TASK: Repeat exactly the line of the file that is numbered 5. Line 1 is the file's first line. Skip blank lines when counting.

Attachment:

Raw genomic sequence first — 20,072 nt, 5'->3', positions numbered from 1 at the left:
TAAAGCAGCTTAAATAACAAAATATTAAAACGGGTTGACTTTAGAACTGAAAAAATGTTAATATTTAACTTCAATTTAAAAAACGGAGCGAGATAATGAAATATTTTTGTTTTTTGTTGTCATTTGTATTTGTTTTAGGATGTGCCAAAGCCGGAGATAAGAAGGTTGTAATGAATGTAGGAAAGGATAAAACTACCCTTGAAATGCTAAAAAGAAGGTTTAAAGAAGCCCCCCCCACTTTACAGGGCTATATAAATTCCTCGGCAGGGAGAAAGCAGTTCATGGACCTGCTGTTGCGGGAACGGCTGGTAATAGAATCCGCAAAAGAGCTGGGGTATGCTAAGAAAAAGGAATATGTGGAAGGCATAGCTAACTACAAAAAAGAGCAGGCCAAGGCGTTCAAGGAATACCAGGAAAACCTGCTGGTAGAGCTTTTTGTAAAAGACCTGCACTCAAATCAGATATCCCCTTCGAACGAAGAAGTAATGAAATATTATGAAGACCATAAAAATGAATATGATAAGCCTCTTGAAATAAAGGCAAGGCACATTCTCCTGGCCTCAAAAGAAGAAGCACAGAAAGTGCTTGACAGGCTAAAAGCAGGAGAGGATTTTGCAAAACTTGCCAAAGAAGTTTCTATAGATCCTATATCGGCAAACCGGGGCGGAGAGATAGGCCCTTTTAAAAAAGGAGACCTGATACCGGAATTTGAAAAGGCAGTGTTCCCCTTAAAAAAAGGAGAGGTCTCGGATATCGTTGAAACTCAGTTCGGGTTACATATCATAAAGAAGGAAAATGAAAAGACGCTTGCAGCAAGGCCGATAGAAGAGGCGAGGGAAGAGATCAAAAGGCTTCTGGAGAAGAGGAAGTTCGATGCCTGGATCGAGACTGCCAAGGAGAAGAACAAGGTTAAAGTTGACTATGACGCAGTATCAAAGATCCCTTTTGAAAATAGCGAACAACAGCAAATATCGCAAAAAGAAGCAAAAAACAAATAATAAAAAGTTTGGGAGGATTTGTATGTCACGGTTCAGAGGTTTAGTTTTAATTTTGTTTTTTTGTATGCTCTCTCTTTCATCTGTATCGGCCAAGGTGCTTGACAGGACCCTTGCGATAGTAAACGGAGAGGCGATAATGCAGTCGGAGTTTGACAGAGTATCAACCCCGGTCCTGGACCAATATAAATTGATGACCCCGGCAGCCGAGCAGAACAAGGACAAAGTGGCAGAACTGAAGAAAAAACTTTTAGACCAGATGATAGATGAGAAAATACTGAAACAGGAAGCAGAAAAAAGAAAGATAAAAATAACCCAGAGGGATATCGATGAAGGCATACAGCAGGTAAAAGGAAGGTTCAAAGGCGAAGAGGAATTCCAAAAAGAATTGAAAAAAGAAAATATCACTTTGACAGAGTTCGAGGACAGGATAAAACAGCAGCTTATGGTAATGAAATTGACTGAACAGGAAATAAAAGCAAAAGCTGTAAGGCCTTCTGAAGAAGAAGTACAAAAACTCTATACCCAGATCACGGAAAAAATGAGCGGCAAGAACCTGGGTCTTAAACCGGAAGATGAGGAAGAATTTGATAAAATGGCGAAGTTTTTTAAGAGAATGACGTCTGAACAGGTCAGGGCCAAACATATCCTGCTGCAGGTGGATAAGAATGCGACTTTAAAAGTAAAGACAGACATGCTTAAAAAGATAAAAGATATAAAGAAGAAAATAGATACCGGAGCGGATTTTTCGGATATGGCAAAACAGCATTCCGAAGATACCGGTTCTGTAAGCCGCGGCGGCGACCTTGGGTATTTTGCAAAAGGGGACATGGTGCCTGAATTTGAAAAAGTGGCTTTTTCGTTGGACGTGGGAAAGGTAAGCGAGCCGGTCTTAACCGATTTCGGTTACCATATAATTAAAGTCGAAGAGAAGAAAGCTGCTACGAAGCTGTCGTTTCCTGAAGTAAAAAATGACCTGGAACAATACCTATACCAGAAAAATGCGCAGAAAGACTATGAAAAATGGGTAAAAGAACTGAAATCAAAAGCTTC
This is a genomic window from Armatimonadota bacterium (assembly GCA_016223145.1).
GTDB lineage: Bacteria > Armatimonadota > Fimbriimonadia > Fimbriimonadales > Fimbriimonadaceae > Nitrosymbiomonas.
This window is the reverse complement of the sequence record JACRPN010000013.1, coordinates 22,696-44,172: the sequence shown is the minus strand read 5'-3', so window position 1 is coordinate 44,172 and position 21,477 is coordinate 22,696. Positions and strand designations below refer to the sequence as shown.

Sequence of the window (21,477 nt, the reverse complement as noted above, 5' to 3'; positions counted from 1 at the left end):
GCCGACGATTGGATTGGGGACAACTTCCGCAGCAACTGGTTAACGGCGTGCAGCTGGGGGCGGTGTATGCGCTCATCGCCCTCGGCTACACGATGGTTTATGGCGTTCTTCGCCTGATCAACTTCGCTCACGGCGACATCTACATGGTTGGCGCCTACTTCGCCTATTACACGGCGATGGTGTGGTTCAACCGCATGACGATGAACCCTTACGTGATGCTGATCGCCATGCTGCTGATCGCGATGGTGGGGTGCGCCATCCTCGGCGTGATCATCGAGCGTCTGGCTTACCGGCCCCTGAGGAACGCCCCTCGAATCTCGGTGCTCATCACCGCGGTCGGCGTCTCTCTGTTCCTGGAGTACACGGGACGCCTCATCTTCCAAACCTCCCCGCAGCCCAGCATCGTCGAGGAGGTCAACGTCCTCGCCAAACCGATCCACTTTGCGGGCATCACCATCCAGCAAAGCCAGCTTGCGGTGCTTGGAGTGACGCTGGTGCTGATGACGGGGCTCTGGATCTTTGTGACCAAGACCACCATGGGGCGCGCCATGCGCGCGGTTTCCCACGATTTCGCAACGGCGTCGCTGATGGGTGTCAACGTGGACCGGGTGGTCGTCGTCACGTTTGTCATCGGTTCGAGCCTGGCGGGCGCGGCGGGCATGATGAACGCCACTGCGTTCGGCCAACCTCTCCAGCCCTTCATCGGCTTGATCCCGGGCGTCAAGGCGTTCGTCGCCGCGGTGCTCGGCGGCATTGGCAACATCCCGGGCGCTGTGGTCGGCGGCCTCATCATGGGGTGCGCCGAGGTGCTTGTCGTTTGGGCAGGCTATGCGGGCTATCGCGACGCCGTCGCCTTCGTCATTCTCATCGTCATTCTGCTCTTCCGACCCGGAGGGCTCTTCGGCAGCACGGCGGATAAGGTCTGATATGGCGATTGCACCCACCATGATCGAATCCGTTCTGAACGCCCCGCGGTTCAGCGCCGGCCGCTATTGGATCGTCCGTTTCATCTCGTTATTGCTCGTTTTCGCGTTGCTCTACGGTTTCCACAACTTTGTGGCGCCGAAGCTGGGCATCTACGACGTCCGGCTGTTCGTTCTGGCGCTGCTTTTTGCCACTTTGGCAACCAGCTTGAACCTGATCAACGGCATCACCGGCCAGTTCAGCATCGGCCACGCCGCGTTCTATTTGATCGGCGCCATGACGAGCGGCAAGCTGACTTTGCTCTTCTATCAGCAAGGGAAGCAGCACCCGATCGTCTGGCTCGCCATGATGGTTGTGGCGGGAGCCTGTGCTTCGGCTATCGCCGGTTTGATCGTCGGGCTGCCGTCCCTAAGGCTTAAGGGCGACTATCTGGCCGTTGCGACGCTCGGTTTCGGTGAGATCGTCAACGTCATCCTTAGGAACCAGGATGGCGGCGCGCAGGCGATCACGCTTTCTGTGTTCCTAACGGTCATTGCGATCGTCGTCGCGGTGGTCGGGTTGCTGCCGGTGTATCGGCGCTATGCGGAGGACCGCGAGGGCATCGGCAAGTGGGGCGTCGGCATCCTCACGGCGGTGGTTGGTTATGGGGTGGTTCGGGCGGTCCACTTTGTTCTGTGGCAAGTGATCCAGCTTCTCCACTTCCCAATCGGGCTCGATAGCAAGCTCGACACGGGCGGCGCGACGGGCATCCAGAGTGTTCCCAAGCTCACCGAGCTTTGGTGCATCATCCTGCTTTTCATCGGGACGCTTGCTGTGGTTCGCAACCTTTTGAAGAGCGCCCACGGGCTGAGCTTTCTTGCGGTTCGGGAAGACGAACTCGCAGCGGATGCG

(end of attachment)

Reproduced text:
This window is the reverse complement of the sequence record JACRPN010000013.1, coordinates 22,696-44,172: the sequence shown is the minus strand read 5'-3', so window position 1 is coordinate 44,172 and position 21,477 is coordinate 22,696. Positions and strand designations below refer to the sequence as shown.